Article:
The original images' features show the intensity of gray color from 0 to 16. To reach this gain we have only rescale_intensity function which just change the scale of our image. So, in our case if we have a pixel with the value 255(white) it will be scaled into 16. But the intensity of gray color is 0 in white. That's why we need to invert white to 0(black) and only after that change the intensity scale.
def white_to_black(image):
    image_arr = np.array(image)
    image_arr[image_arr > 230] = 0
    return Image.fromarray(image_arr)


def to_flat_grayscaled_image_arr(image):
    image_arr = np.array(image)
    image_arr = exposure.rescale_intensity(image_arr, out_range=(0, 16))
    return image_arr.flatten()
Now we can combine all the image utils together. The only addition is to convert the image from RGB to L format. So all RGB pixels will be aggregated by the formula: L = R _ 299/1000 + G _ 587/1000 + B * 114/1000.
def to_classifier_input_format(data_uri):
    raw_image = data_uri_to_image(data_uri)
    image_with_background = replace_transparent_background(raw_image)
    grayscaled_image = image_with_background.convert('L')
    cropped_image = crop_image_frame(grayscaled_image)
    padded_image = pad_image(cropped_image)
    inverted_image = white_to_black(padded_image)
    resized_image = resize_image(inverted_image)
    return np.array([
        to_flat_grayscaled_image_arr(resized_image)
    ])
#Handle the request

The first thing to do is to create the repo for getting and updating our classifier.
import pickle


class ClassifierRepo:
    def __init__(self, storage):
        self.storage = storage

    def get(self):
        with open(self.storage, 'rb') as out:
            try:
                classifier_str = out.read()
                if classifier_str != '':
                    return pickle.loads(classifier_str)
                else:
                    return None
            except Exception:
                return None

    def update(self, classifier):
        with open(self.storage, 'wb') as in_:
            pickle.dump(classifier, in_)
Also we need a factory to create the fitted classifier.
from sklearn.model_selection import train_test_split
from sklearn.neighbors import KNeighborsClassifier


class ClassifierFactory:
    @staticmethod
    def create_with_fit(data, target):
        model = KNeighborsClassifier(n_neighbors=3)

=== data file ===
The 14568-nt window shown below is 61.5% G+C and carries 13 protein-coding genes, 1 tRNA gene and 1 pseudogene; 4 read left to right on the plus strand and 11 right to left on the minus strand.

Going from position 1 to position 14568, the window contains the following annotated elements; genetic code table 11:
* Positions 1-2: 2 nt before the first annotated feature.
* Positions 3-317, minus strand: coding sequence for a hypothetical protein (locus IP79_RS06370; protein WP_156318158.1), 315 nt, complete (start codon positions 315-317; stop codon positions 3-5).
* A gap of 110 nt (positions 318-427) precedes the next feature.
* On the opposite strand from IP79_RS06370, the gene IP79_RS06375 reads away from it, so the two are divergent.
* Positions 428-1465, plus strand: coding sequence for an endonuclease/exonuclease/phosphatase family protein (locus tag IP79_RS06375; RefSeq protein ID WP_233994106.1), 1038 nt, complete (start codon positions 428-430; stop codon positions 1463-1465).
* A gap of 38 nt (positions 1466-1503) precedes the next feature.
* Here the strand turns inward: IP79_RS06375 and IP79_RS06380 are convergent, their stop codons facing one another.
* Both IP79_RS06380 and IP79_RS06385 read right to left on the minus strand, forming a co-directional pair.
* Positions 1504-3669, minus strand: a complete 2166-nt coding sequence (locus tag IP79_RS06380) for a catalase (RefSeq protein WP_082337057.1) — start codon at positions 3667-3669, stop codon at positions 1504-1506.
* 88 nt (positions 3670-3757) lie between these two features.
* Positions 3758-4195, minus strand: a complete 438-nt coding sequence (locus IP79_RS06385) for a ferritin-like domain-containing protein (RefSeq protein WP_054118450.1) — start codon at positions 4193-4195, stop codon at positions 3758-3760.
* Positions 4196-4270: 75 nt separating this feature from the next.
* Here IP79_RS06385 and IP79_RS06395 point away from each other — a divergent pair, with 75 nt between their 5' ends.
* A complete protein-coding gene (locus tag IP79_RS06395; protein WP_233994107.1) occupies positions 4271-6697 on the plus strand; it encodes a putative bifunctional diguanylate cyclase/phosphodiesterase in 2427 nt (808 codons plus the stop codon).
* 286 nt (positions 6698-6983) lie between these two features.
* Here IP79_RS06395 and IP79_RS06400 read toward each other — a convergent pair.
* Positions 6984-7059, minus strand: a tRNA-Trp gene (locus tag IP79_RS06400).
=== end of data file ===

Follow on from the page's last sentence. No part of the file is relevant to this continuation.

model.fit(data, target)
        return model
It's almost done. The only thing to finish our view is to gather all the things above into a service.
from sklearn.datasets import load_digits

from app.classifier import ClassifierFactory
from app.utils import to_classifier_input_format


class PredictDigitService:
    def __init__(self, repo):
        self.repo = repo

    def handle(self, image_data_uri):
        classifier = self.repo.get()
        if classifier is None:
            digits = load_digits()
            classifier = ClassifierFactory.create(
                digits.data, digits.target
            )
            self.repo.update(classifier)
        x = to_classifier_input_format(image_data_uri)
        prediction = classifier.predict(x)[0]
        return prediction
So, let's add this service in our view.
class PredictDigitView(MethodView):
    def post(self):
        repo = ClassifierRepo(CLASSIFIER_STORAGE)
        service = PredictDigitService(repo)
        image_data_uri = request.json['image']
        prediction = service.handle(image_data_uri)
        return Response(str(prediction).encode(), status=200)
And initialize handlers by calling this function inside the create_app.
def init_urls(app):
    app.add_url_rule(
        '/api/predict',
        view_func=PredictDigitView.as_view('predict_digit'),
        methods=['POST']
    )
    create_root_view(app)
So the final version of __init__.py inside the app folder
from flask import Flask
from .urls import init_urls


def create_app():
    app = Flask(__name__)
    init_urls(app)
    return app
#Testing

Now you can test our app. Let's run the application

python3 manage.py runserver

And send an image in base64 format. You can do it by downloading this image, then convert it to base64 using this resource, copy the code and save it in the file called test_request.json. Now we can send this file to get a prediction.

curl 'http://localhost:5000/api/predict' -X "POST" -H "Content-Type: application/json" -d @test_request.json -i && echo -e '\n\n'

You should see the following output.

\(venv) Teimurs-MacBook-Pro:digits-recognizer teimurgasanov$ curl 'http://localhost:5000/api/predict' -X "POST" -H "Content-Type: application/json" -d @test_request.json -i && echo -e '\n\n' HTTP/1.1 100 Continue HTTP/1.0 200 OK Content-Type: text/html; charset=utf-8 Content-Length: 1 Server: Werkzeug/0.14.1 Python/3.6.3 Date: Tue, 27 Mar 2018 07:02:08 GMT 4
As you see our web app correctly detected that it is 4.

#Final result

You can find the code from this article in my Github repository.
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Originally published at
teimurjan.github.io.
Teimur Gasanov
Python/Go/Javascript full stack developer